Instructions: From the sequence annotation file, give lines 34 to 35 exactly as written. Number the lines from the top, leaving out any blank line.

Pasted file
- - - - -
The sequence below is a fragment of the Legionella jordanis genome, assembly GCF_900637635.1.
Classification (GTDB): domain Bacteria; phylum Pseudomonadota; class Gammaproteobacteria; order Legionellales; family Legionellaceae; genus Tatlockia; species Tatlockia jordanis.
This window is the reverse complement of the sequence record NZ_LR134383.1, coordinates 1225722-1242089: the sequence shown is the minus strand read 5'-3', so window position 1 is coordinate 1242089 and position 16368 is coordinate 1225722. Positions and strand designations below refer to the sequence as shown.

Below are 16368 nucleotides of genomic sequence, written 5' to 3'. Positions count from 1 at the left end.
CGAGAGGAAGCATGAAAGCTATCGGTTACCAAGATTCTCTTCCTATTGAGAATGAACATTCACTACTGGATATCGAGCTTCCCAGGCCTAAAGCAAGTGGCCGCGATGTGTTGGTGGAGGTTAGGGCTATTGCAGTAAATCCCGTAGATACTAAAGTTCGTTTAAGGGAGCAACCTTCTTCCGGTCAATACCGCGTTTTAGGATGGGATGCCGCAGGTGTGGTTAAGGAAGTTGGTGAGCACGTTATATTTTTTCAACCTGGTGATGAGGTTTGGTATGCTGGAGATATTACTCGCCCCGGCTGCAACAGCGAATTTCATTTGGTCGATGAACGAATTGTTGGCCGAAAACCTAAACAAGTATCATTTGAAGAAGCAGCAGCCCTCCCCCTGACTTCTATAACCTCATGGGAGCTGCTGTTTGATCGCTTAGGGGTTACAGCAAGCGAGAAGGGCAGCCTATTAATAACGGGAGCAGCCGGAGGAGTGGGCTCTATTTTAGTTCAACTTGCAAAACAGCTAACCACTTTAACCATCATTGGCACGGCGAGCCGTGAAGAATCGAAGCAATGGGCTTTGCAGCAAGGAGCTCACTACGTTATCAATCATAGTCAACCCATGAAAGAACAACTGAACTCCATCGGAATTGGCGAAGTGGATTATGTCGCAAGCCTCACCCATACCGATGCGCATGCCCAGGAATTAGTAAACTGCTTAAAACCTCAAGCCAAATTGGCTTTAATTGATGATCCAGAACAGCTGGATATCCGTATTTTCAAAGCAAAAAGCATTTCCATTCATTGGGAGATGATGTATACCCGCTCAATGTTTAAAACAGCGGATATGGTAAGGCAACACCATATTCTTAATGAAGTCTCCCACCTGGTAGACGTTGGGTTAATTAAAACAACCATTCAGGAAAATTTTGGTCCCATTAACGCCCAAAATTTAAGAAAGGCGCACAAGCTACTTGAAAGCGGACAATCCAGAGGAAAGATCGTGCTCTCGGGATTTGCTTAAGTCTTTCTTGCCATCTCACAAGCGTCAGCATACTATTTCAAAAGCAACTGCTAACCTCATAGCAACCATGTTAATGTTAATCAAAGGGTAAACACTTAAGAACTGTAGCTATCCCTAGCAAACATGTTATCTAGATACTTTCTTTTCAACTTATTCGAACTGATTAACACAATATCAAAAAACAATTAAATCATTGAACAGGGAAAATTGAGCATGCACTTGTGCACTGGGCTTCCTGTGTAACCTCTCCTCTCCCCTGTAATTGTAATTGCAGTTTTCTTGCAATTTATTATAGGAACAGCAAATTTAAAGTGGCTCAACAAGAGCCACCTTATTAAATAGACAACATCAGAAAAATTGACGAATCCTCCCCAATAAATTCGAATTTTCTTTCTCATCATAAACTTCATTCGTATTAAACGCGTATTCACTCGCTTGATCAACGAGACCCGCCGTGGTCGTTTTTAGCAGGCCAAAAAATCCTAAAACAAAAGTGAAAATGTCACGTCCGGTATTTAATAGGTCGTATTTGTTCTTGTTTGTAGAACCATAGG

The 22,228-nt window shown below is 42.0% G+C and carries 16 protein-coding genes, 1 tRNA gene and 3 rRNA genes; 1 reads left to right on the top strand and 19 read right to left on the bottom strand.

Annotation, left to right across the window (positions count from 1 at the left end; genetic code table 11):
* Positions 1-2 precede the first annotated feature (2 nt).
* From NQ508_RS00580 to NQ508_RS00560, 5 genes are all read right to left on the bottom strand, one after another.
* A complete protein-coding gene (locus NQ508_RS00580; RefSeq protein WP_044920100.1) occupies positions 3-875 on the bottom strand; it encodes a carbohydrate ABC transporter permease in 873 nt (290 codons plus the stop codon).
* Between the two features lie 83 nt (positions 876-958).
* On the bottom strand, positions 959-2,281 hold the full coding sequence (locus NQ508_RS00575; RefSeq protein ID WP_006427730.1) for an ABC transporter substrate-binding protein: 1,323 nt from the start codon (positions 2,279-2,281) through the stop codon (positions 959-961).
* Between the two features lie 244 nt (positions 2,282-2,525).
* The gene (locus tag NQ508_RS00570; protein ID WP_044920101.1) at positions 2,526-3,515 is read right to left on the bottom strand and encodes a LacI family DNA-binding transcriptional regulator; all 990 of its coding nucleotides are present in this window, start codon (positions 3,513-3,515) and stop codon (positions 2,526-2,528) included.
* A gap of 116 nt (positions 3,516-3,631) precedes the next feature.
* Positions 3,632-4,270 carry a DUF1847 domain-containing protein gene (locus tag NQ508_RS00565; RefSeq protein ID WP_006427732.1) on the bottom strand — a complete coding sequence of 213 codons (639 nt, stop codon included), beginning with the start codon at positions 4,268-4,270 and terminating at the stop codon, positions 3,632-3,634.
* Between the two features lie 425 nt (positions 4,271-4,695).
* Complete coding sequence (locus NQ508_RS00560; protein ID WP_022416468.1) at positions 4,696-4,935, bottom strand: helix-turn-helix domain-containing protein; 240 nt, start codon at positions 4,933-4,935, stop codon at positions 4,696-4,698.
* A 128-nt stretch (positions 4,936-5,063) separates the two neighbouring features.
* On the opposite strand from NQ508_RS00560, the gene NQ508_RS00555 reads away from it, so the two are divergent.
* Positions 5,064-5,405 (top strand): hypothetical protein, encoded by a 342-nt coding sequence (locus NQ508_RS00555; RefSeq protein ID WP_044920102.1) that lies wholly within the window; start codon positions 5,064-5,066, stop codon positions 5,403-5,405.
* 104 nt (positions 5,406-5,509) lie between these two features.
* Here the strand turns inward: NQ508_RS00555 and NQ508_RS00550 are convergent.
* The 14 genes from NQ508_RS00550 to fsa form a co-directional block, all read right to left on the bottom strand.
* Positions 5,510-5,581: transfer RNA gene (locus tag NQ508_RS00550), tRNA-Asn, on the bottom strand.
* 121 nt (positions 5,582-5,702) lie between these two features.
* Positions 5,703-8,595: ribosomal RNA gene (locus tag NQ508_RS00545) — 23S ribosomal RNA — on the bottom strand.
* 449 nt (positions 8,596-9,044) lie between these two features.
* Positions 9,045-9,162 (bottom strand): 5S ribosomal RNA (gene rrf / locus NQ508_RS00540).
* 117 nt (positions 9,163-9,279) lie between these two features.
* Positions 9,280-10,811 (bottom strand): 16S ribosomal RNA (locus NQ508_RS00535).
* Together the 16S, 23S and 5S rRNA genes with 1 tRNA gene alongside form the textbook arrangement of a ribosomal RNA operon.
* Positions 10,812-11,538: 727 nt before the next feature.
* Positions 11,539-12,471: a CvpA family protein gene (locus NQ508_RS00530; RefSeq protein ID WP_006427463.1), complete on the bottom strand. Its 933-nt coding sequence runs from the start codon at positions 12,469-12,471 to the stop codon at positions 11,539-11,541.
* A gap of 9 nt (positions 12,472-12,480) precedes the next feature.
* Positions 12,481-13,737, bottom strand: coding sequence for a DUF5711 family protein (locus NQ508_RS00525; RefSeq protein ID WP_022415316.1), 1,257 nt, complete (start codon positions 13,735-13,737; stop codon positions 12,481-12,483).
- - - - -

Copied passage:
* Positions 11,539-12,471: a CvpA family protein gene (locus NQ508_RS00530; RefSeq protein ID WP_006427463.1), complete on the bottom strand. Its 933-nt coding sequence runs from the start codon at positions 12,469-12,471 to the stop codon at positions 11,539-11,541.
* A gap of 9 nt (positions 12,472-12,480) precedes the next feature.